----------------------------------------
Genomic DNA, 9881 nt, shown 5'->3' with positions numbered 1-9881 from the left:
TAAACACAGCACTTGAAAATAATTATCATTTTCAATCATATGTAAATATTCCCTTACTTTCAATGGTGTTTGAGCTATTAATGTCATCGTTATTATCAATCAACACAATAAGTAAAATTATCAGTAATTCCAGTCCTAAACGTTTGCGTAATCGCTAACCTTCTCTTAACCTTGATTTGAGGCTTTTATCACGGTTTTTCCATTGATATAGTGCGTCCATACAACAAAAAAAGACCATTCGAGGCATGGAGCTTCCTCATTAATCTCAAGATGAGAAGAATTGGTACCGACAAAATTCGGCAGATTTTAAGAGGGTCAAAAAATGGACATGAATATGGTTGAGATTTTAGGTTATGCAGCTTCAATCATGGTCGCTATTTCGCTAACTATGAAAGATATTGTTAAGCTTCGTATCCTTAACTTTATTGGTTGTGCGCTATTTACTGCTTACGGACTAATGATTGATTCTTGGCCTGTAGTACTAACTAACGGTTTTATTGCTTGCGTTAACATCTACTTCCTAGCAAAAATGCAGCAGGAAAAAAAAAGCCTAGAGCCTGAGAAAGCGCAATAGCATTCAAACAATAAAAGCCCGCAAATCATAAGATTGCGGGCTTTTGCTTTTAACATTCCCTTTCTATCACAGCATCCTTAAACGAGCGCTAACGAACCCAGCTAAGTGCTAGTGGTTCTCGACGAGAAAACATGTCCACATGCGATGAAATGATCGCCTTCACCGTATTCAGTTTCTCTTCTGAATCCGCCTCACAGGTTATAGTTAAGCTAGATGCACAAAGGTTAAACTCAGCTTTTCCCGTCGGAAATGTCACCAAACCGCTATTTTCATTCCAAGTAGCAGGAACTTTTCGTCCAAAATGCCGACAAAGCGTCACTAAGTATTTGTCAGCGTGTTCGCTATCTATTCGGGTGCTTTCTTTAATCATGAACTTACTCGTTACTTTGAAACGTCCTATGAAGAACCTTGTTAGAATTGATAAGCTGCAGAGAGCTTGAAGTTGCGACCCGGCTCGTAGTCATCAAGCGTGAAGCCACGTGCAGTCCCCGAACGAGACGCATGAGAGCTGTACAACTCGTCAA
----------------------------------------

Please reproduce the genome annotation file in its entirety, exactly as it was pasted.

Genomic DNA, 9881 nt, shown 5'->3' with positions numbered 1-9881 from the left:
TAAACACAGCACTTGAAAATAATTATCATTTTCAATCATATGTAAATATTCCCTTACTTTCAATGGTGTTTGAGCTATTAATGTCATCGTTATTATCAATCAACACAATAAGTAAAATTATCAGTAATTCCAGTCCTAAACGTTTGCGTAATCGCTAACCTTCTCTTAACCTTGATTTGAGGCTTTTATCACGGTTTTTCCATTGATATAGTGCGTCCATACAACAAAAAAAGACCATTCGAGGCATGGAGCTTCCTCATTAATCTCAAGATGAGAAGAATTGGTACCGACAAAATTCGGCAGATTTTAAGAGGGTCAAAAAATGGACATGAATATGGTTGAGATTTTAGGTTATGCAGCTTCAATCATGGTCGCTATTTCGCTAACTATGAAAGATATTGTTAAGCTTCGTATCCTTAACTTTATTGGTTGTGCGCTATTTACTGCTTACGGACTAATGATTGATTCTTGGCCTGTAGTACTAACTAACGGTTTTATTGCTTGCGTTAACATCTACTTCCTAGCAAAAATGCAGCAGGAAAAAAAAAGCCTAGAGCCTGAGAAAGCGCAATAGCATTCAAACAATAAAAGCCCGCAAATCATAAGATTGCGGGCTTTTGCTTTTAACATTCCCTTTCTATCACAGCATCCTTAAACGAGCGCTAACGAACCCAGCTAAGTGCTAGTGGTTCTCGACGAGAAAACATGTCCACATGCGATGAAATGATCGCCTTCACCGTATTCAGTTTCTCTTCTGAATCCGCCTCACAGGTTATAGTTAAGCTAGATGCACAAAGGTTAAACTCAGCTTTTCCCGTCGGAAATGTCACCAAACCGCTATTTTCATTCCAAGTAGCAGGAACTTTTCGTCCAAAATGCCGACAAAGCGTCACTAAGTATTTGTCAGCGTGTTCGCTATCTATTCGGGTGCTTTCTTTAATCATGAACTTACTCGTTACTTTGAAACGTCCTATGAAGAACCTTGTTAGAATTGATAAGCTGCAGAGAGCTTGAAGTTGCGACCCGGCTCGTAGTCATCAAGCGTGAAGCCACGTGCAGTCCCCGAACGAGACGCATGAGAGCTGTACAACTCGTCAA